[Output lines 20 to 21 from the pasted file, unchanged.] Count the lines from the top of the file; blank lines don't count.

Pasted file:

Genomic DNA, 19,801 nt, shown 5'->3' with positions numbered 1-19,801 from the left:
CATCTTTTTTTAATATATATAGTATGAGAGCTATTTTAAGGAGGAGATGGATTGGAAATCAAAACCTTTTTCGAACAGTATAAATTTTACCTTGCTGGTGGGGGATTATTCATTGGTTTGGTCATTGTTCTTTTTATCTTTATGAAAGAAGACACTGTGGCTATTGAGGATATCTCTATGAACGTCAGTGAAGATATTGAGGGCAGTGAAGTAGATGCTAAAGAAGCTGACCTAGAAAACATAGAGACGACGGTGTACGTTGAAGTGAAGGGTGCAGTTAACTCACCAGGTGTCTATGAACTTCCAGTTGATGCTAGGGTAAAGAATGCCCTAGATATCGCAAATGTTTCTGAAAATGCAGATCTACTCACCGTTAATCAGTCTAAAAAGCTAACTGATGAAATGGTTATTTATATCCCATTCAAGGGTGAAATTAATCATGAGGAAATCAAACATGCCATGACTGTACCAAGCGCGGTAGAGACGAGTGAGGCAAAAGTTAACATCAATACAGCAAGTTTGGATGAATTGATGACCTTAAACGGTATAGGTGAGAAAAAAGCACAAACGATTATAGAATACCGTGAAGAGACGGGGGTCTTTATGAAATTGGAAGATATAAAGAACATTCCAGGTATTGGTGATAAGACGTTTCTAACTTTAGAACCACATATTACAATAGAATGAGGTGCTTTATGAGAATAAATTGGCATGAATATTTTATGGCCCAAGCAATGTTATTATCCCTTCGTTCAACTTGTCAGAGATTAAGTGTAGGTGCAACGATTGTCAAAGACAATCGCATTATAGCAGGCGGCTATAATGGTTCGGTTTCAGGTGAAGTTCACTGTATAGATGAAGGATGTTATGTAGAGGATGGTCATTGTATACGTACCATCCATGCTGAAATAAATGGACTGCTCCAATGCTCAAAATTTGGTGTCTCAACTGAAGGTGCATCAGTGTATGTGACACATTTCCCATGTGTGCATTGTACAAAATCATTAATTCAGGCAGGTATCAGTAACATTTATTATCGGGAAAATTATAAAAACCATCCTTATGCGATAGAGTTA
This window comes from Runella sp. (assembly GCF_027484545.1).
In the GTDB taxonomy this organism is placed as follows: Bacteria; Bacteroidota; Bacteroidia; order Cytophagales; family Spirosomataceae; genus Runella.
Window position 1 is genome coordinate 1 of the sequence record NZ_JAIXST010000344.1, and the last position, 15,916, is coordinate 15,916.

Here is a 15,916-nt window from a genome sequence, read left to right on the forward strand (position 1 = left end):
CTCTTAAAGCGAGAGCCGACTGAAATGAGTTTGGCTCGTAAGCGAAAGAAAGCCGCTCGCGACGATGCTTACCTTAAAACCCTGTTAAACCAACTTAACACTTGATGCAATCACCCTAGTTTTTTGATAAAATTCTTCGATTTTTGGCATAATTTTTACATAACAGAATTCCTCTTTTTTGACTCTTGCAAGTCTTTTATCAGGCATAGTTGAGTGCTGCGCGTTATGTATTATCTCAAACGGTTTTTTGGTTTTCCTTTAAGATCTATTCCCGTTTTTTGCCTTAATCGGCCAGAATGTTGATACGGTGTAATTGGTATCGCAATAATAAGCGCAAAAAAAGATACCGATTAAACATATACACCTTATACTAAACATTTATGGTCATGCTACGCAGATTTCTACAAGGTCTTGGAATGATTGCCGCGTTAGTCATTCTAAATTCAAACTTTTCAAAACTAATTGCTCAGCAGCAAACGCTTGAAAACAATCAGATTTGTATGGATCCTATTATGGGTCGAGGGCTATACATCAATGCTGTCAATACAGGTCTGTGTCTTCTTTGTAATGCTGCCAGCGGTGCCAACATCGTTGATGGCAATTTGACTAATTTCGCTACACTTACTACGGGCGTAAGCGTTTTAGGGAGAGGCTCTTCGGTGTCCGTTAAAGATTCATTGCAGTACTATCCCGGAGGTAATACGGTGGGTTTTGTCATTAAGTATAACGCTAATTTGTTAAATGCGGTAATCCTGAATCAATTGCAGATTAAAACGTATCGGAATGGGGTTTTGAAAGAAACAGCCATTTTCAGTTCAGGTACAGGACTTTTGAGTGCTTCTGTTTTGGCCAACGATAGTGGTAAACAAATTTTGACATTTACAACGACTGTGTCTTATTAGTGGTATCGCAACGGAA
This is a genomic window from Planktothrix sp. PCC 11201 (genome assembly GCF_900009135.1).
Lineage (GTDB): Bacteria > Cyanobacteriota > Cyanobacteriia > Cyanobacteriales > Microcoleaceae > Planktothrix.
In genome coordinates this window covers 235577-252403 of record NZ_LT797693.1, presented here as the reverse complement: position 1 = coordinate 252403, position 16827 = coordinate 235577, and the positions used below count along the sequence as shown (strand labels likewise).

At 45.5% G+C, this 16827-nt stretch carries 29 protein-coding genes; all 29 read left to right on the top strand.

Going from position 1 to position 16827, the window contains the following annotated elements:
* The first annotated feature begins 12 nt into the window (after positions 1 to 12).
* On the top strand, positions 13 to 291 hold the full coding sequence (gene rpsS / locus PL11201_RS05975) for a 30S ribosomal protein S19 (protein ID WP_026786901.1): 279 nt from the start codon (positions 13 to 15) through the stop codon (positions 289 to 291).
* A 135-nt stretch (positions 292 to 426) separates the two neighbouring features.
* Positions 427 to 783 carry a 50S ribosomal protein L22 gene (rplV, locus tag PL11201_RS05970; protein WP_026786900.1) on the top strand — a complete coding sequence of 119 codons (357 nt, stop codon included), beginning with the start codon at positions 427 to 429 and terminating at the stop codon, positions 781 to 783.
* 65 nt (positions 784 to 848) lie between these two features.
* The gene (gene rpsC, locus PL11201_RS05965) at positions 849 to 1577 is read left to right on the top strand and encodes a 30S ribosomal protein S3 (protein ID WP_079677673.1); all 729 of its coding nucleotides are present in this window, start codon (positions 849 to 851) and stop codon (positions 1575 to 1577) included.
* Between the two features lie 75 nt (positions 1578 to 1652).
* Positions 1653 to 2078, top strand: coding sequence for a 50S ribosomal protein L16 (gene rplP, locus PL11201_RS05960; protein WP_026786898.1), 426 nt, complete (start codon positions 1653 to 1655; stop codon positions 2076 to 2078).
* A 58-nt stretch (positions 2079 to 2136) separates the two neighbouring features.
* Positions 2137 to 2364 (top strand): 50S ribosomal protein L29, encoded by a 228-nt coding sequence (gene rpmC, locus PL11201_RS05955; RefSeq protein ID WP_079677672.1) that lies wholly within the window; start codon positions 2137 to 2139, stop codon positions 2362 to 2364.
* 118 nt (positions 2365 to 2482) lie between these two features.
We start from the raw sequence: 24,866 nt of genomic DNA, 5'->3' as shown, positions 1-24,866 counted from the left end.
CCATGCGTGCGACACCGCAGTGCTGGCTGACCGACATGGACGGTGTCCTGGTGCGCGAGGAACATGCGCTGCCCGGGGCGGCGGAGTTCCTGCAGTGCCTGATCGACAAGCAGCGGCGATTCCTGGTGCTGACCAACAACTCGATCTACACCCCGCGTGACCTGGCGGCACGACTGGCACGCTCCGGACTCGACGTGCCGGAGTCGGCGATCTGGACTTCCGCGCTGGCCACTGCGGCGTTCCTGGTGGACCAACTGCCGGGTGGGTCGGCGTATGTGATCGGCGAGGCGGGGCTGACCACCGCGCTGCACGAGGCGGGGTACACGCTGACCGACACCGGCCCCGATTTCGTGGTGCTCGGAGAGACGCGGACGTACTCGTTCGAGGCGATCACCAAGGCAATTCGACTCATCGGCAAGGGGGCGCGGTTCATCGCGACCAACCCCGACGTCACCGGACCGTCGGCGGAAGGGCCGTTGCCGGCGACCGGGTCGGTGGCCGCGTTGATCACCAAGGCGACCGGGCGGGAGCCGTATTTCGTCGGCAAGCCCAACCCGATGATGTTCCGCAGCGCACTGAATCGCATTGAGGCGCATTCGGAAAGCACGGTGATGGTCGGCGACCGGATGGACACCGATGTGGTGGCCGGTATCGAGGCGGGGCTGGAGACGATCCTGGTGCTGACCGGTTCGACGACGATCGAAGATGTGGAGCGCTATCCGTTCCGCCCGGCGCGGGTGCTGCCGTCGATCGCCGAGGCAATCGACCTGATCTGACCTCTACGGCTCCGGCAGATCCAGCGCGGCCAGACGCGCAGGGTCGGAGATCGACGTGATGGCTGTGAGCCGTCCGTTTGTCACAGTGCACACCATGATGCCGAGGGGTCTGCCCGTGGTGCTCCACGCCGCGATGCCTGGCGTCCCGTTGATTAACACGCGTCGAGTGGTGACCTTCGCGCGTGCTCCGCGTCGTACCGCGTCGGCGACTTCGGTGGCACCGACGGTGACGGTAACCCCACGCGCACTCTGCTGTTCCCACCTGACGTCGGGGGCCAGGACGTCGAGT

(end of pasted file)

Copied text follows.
* Positions 1653 to 2078, top strand: coding sequence for a 50S ribosomal protein L16 (gene rplP, locus PL11201_RS05960; protein WP_026786898.1), 426 nt, complete (start codon positions 1653 to 1655; stop codon positions 2076 to 2078).
* A 58-nt stretch (positions 2079 to 2136) separates the two neighbouring features.